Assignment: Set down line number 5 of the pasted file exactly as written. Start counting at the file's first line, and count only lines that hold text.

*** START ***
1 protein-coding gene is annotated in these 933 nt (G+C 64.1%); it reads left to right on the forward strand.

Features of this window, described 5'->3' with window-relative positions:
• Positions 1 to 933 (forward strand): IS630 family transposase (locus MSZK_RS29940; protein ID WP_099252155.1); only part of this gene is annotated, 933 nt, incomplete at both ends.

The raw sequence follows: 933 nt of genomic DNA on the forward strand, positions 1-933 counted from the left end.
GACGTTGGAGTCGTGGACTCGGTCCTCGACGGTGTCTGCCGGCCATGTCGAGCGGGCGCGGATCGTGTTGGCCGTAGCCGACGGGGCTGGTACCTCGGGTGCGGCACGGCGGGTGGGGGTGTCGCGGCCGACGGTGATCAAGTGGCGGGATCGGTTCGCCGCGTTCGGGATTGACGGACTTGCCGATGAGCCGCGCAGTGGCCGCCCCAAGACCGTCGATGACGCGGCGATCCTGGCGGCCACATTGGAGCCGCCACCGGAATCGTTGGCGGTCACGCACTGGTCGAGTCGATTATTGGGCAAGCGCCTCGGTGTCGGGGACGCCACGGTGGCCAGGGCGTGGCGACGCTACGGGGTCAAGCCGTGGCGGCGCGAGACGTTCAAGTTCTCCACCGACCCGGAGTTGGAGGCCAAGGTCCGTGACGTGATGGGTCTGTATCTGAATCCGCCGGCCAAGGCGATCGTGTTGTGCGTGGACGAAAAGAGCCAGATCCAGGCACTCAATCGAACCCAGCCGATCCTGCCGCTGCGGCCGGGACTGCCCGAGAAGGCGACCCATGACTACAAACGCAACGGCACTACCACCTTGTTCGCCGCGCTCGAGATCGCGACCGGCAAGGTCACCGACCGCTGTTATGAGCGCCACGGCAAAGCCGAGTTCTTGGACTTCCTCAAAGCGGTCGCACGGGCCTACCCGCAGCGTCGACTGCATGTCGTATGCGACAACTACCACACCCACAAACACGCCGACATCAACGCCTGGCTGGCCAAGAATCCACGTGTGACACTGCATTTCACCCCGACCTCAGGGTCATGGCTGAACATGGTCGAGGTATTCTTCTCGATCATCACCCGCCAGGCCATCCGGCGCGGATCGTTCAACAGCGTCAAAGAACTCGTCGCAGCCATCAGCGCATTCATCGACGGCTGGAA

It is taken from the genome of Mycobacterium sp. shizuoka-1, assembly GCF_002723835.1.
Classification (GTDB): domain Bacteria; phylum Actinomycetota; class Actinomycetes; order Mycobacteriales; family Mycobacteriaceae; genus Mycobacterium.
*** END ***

GACGTTGGAGTCGTGGACTCGGTCCTCGACGGTGTCTGCCGGCCATGTCGAGCGGGCGCGGATCGTGTTGGCCGTAGCCGACGGGGCTGGTACCTCGGGTGCGGCACGGCGGGTGGGGGTGTCGCGGCCGACGGTGATCAAGTGGCGGGATCGGTTCGCCGCGTTCGGGATTGACGGACTTGCCGATGAGCCGCGCAGTGGCCGCCCCAAGACCGTCGATGACGCGGCGATCCTGGCGGCCACATTGGAGCCGCCACCGGAATCGTTGGCGGTCACGCACTGGTCGAGTCGATTATTGGGCAAGCGCCTCGGTGTCGGGGACGCCACGGTGGCCAGGGCGTGGCGACGCTACGGGGTCAAGCCGTGGCGGCGCGAGACGTTCAAGTTCTCCACCGACCCGGAGTTGGAGGCCAAGGTCCGTGACGTGATGGGTCTGTATCTGAATCCGCCGGCCAAGGCGATCGTGTTGTGCGTGGACGAAAAGAGCCAGATCCAGGCACTCAATCGAACCCAGCCGATCCTGCCGCTGCGGCCGGGACTGCCCGAGAAGGCGACCCATGACTACAAACGCAACGGCACTACCACCTTGTTCGCCGCGCTCGAGATCGCGACCGGCAAGGTCACCGACCGCTGTTATGAGCGCCACGGCAAAGCCGAGTTCTTGGACTTCCTCAAAGCGGTCGCACGGGCCTACCCGCAGCGTCGACTGCATGTCGTATGCGACAACTACCACACCCACAAACACGCCGACATCAACGCCTGGCTGGCCAAGAATCCACGTGTGACACTGCATTTCACCCCGACCTCAGGGTCATGGCTGAACATGGTCGAGGTATTCTTCTCGATCATCACCCGCCAGGCCATCCGGCGCGGATCGTTCAACAGCGTCAAAGAACTCGTCGCAGCCATCAGCGCATTCATCGACGGCTGGAA